A New Year With a Similar, Yet Slightly Different Start to Last Year

Excluding dramatically lower gasoline prices, 2015 is starting off not much differently than last year as it relates to the stock market.

      2015 2014
            1/1 - 1/21               1/1 - 1/21      
Dow Jones Industrials     -1.51% -0.95%
S&P 500     -1.30% -0.11%
NASDAQ                                               -1.95%                   1.58%        
U.S. Indices Average     -1.59%  -0.17%
 ARTKX (1)     0.85% -1.46% 
 ODVYX (2)                                           1.55%                 -1.22%         
International Funds Average               1.20%                -1.34%       












(1) ARTKX is an international value stock fund that invests in stocks of large companies outside of the U.S. and is currently closed to new investors.

(2) ODVYX is an international stock fund that invests in emerging and developing market stocks.

I am including these international funds because long-term they are highly rated and performed well in comparison to their peers and corresponding international indexes. Basically, they give us a measuring stick to compare how the U.S. stock market did compared to international stock markets.

That being said, both 2015 and 2014 started the year with a whimper, and not a bang, as it relates to stocks overall. In 2014 the U.S. stock indices finished in positive territory, whereas their international counterparts experienced losses for the year.

2015 still looks optimistic for stocks due to low energy prices, tame inflation, economic growth in the U.S. and reasonable stock valuations as compared to historical averages. However, the European Central Bank agreed on Thursday to embark on another quantitative easing (QE) program, which together with its existing schemes will pump 60 billion Euros a month into the euro zone economy from this March until September next year.

As a result of this quantitative easing program, lower interest rates and stock valuations overseas, as compared to the U.S., we may see international stocks give the U.S. a run for its money in 2015. Not because of better economic conditions overseas, but based upon them lagging the U.S. considerably over the last few years and now considered a bargain in comparison.

Bottom line, other than the extremely low prices at the gas pump and much lower heating bills, there is not much to report as we start the year. In retrospect, 2014 was a good year for investors who focused solely on large company U.S. stocks, outside of the energy sector (i.e., oil and natural gas exploration, production or service providers). Whereas small company stocks, U.S. and international bonds, international stocks and even balanced investments paled in comparison and many, even though they showed quite desirable returns long-term, logged negative returns.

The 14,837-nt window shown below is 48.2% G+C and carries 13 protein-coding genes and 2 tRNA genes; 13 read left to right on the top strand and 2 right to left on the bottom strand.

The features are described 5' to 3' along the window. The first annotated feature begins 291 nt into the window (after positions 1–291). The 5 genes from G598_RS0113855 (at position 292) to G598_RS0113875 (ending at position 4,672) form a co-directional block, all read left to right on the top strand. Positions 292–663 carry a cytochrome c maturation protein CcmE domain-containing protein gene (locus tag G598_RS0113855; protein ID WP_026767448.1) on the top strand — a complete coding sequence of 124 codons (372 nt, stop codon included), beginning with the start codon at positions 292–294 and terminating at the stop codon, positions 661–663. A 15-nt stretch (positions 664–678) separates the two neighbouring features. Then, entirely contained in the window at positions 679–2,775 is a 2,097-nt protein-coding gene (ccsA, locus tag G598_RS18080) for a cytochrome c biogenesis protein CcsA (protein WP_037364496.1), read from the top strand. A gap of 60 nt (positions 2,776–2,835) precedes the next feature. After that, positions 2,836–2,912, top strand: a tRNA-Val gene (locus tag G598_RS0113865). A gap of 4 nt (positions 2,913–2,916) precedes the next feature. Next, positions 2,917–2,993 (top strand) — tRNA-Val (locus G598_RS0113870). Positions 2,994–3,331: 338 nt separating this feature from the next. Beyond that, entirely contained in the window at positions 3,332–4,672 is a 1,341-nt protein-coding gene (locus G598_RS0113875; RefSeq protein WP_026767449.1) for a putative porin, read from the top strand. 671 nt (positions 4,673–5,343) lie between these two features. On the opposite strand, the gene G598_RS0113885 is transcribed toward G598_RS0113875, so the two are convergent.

In addition, interest rates have confounded most bond experts and continue to stay low, even in the face of the Federal Reserve ending their quantitative easing program here in the U.S. and contemplating rate increases. Since U.S. government bond rates are higher in the U.S. compared to their overseas counterparts, and the U.S. dollar is crushing other countries currencies, many foreign investors are buying bonds and stocks in the U.S. It appears that thus far this is not only keeping interest rates low in the U.S., but providing a floor for any market corrections we've seen.

Barney FifeNot to downplay any of the global economic events going on in the world, but currently I would tell investors (in the words of Barney Fife of The Andy Griffith Show), "nothing to see here....move along."

U.S. Oil: Increased Production Promotes Energy Independence

The following video clip is brief, but very insightful regarding oil prices and their impact on the United States. 

Prepared by Broadridge Investor Communication Solutions, Inc. Copyright 2015.


"It takes considerable knowledge just to realize the extent of your own ignorance."

                    Thomas Sowell

"Laugh and the world laughs with you, snore and you sleep alone."

                    Anthony Burgess 

Quotes selected by the IAG staff

"The best thing about the future is that it comes only one day at a time."

                    Abraham Lincoln 

"I can't change the direction of the wind, but I can adjust my sails to always reach my destination."

                    Jimmy Dean


Tony Moeller, CPA

The information listed in this commentary is a compilation of various publicly available sources and is for informational purposes only. It is not a recommendation or solicitation of any particular investment or strategy. A risk of loss is involved with investments in the stock and bond markets.

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